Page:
Fatal Car Accidents Disproportionately Affect the Poor

December 10, 2015

Areas that are less economically advantaged have more fatal car accidents. Traffic deaths are steadily declining in more educated and prosperous groups, but for those who have not graduated from high school, the fatality rate of car accidents is actually increasing. Over the past decade, traffic deaths have dropped throughout the United States. However, a study published in the American Journal of Epidemiology found that the improvements made to the road infrastructure since the mid-1990s have not been evenly distributed throughout the country.

The Statistics

The data used in the study, provided by the National Center for Health Statistics, considered fatalities to drivers, pedestrian, bicyclists, and passengers on public transportation, and determined that the fatality rate was higher for poor people injured in car accidents for five main reasons:

  1. Less education: The researchers found that those who gain the most benefit from improvements to road safety are those with the most education. This does not mean that more educated people are better drivers, but that those with less education are likely to be confronted with many outside situations which increase the danger of road travel.  This can include things like fatigued driving after working a double shift, having to walk to work in the dark, or cycling in a dangerous area, just to name a few. 
  2. Fewer financial resources: Poorer people are more likely to drive older model cars with less safety features, like side airbags, and are also less likely to have the resources to keeping the car as safe as possible through regular maintenance. Higher income people have later model cars, with options and safety features such as rear-view cameras, side airbags, and automatic braking, all of which are designed to help prevent fatalities if you are in an accident. As technology improves, it is only available to the wealthy at the beginning, and takes years to trickle down to those with less resources.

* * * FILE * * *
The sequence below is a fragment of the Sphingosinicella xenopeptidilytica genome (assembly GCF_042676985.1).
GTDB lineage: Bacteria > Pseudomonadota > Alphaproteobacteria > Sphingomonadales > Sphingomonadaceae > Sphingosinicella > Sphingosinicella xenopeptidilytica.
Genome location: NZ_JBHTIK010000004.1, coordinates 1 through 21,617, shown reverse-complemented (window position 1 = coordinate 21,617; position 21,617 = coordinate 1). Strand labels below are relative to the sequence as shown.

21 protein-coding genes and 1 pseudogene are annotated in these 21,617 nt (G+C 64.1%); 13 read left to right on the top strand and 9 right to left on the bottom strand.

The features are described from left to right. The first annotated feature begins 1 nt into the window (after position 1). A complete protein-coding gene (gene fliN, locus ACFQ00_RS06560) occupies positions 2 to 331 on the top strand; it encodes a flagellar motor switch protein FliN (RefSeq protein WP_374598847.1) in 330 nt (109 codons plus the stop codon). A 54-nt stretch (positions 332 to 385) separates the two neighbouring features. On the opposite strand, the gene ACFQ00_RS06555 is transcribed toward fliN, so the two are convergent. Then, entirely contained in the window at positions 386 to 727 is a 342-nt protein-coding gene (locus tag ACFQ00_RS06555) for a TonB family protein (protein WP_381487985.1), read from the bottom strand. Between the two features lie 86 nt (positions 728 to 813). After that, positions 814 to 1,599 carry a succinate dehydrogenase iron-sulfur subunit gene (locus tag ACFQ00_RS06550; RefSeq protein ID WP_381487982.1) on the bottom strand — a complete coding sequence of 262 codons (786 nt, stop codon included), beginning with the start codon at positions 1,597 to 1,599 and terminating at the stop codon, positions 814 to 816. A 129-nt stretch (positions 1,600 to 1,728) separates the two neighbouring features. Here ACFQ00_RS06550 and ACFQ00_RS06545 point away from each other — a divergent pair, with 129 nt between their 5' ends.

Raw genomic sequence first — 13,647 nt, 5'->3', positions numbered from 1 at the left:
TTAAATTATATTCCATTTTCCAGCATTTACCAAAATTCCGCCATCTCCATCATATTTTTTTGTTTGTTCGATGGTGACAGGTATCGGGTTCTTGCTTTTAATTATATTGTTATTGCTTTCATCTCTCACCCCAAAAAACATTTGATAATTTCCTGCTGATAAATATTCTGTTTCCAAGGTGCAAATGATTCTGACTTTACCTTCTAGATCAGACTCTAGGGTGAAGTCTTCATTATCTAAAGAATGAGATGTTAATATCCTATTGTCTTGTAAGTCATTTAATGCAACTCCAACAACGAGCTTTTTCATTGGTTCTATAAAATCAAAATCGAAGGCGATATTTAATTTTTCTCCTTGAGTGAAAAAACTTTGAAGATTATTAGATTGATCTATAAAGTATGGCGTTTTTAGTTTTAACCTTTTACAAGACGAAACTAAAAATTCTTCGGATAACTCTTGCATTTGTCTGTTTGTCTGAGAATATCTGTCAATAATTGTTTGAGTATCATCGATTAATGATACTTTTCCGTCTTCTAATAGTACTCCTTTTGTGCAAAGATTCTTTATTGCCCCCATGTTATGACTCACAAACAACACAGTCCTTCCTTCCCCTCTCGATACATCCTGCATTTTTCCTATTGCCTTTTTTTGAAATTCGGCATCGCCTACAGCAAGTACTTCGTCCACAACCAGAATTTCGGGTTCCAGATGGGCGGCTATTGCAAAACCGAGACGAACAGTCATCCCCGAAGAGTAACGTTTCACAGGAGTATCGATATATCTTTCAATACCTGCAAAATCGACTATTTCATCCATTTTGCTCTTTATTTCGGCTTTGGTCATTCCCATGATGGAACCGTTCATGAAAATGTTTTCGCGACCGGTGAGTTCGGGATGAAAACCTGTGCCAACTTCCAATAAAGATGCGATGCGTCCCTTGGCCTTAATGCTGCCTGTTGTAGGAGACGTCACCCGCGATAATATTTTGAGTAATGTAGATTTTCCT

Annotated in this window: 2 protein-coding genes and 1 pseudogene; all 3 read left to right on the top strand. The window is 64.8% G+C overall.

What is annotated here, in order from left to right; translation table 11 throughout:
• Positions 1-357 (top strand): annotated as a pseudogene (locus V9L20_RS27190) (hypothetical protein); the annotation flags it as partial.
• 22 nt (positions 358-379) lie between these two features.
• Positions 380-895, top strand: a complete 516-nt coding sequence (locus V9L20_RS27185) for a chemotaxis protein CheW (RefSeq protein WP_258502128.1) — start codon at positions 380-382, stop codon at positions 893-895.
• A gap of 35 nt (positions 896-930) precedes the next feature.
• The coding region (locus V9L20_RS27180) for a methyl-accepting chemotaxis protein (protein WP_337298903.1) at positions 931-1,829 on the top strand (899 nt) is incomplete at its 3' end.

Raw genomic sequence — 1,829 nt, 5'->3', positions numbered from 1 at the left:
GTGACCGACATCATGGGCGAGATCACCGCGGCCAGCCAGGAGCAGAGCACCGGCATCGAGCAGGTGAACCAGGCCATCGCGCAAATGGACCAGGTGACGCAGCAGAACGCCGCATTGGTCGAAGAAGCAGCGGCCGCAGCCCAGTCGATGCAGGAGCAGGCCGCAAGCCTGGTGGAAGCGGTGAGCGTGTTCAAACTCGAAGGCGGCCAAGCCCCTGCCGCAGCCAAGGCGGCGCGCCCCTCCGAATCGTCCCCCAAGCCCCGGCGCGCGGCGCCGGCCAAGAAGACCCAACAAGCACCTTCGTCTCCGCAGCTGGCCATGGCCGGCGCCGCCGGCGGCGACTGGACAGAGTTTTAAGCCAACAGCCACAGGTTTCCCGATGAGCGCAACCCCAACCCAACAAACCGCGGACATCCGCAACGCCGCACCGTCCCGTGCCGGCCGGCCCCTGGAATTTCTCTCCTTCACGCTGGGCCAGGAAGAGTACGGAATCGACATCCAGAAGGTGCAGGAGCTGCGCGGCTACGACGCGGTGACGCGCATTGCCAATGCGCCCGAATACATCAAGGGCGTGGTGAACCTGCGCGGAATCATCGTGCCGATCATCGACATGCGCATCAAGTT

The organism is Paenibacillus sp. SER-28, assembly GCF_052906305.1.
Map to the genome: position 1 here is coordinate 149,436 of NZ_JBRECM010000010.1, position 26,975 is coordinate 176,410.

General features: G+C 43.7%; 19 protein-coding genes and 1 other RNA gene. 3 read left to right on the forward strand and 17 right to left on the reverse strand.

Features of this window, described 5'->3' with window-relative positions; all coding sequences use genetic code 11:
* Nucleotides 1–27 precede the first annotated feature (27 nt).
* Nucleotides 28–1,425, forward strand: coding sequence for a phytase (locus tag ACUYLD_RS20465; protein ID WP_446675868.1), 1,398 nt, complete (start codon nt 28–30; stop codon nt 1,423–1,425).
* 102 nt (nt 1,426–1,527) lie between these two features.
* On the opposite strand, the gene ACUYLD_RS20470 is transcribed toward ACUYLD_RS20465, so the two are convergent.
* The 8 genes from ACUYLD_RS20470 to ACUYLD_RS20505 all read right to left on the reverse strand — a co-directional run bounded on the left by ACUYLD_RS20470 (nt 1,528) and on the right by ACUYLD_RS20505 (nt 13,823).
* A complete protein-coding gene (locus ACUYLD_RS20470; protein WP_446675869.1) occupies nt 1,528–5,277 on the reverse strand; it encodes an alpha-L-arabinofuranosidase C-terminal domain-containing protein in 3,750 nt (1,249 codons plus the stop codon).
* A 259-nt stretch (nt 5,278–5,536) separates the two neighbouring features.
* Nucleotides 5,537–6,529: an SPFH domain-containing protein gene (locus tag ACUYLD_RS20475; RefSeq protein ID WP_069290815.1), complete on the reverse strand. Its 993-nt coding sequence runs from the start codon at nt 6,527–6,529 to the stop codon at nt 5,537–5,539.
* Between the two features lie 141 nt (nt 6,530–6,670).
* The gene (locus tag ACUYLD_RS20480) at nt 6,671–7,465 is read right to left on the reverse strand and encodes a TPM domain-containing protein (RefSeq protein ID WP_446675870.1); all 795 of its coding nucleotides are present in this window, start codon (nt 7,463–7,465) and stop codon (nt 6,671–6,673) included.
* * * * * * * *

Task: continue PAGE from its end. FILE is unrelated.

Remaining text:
3. Conduct differences: This is not clear-cut, although some studies show that lower income people tend to have lower rates of seatbelt use. There is no clear evidence that alcohol use is higher among lower income people than higher income people. 
  4. Lack of hospitals: In disadvantaged communities, especially rural ones, there are not necessarily emergency rooms on every corner to treat victims of car accidents.  Many of the hospitals that are found in low income areas provide substandard care, as they are overwhelmed and underfunded. Not having access to immediate and high quality medical care can have a profound impact on the severity of your injury. 
  5. Less power: Those who live in wealthy neighborhoods usually benefit from nicely kept roads, well placed stop signs, and perfectly working street lights, as a result of having heightened political power. Poor communities, that do not have a lot of power or the ear of any politicians, suffer from the aging infrastructure and neglect of safety improvements.  Because of this, roads in poor areas are less safe, and fatalities for drivers and pedestrians are higher in those neighborhoods.   

We Can Help You

The car accident attorneys at David Aylor Law Offices are true believers that all people deserve equal protection under the law, and the amount of money you have should not matter.  We offer a free consultation and will pursue your case in the most cost effective way possible, to reduce your financial burden and help you recover the damages to which you are legally entitled.  Call now, and let us see how we can help you.

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